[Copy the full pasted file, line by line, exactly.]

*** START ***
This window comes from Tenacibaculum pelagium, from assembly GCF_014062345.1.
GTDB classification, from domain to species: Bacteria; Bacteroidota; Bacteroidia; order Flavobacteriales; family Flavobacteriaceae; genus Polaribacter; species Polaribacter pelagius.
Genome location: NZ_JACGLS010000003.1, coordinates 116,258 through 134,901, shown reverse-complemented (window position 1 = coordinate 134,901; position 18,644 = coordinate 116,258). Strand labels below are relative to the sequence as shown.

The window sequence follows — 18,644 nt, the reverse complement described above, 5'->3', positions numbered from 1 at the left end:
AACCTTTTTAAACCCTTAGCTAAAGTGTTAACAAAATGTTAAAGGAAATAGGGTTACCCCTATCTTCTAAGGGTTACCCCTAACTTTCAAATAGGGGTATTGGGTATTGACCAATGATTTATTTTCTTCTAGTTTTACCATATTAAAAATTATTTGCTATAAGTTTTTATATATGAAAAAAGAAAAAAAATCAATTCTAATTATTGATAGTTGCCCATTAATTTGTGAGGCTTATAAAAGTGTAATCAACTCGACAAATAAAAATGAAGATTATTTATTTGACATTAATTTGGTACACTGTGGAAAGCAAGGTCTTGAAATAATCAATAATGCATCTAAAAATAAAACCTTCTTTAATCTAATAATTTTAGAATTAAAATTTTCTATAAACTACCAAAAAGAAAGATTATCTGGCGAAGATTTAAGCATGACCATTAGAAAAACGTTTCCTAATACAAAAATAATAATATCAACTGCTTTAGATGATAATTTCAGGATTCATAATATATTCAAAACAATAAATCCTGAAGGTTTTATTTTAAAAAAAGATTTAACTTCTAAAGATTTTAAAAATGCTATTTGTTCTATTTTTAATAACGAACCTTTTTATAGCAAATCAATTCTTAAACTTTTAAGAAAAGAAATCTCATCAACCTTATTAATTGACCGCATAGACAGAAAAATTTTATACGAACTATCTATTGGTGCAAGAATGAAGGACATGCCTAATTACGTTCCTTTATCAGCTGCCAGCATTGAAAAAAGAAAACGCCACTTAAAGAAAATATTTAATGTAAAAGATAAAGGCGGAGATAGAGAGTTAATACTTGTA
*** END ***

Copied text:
This window comes from Tenacibaculum pelagium, from assembly GCF_014062345.1.
GTDB classification, from domain to species: Bacteria; Bacteroidota; Bacteroidia; order Flavobacteriales; family Flavobacteriaceae; genus Polaribacter; species Polaribacter pelagius.
Genome location: NZ_JACGLS010000003.1, coordinates 116,258 through 134,901, shown reverse-complemented (window position 1 = coordinate 134,901; position 18,644 = coordinate 116,258). Strand labels below are relative to the sequence as shown.

The window sequence follows — 18,644 nt, the reverse complement described above, 5'->3', positions numbered from 1 at the left end:
AACCTTTTTAAACCCTTAGCTAAAGTGTTAACAAAATGTTAAAGGAAATAGGGTTACCCCTATCTTCTAAGGGTTACCCCTAACTTTCAAATAGGGGTATTGGGTATTGACCAATGATTTATTTTCTTCTAGTTTTACCATATTAAAAATTATTTGCTATAAGTTTTTATATATGAAAAAAGAAAAAAAATCAATTCTAATTATTGATAGTTGCCCATTAATTTGTGAGGCTTATAAAAGTGTAATCAACTCGACAAATAAAAATGAAGATTATTTATTTGACATTAATTTGGTACACTGTGGAAAGCAAGGTCTTGAAATAATCAATAATGCATCTAAAAATAAAACCTTCTTTAATCTAATAATTTTAGAATTAAAATTTTCTATAAACTACCAAAAAGAAAGATTATCTGGCGAAGATTTAAGCATGACCATTAGAAAAACGTTTCCTAATACAAAAATAATAATATCAACTGCTTTAGATGATAATTTCAGGATTCATAATATATTCAAAACAATAAATCCTGAAGGTTTTATTTTAAAAAAAGATTTAACTTCTAAAGATTTTAAAAATGCTATTTGTTCTATTTTTAATAACGAACCTTTTTATAGCAAATCAATTCTTAAACTTTTAAGAAAAGAAATCTCATCAACCTTATTAATTGACCGCATAGACAGAAAAATTTTATACGAACTATCTATTGGTGCAAGAATGAAGGACATGCCTAATTACGTTCCTTTATCAGCTGCCAGCATTGAAAAAAGAAAACGCCACTTAAAGAAAATATTTAATGTAAAAGATAAAGGCGGAGATAGAGAGTTAATACTTGTA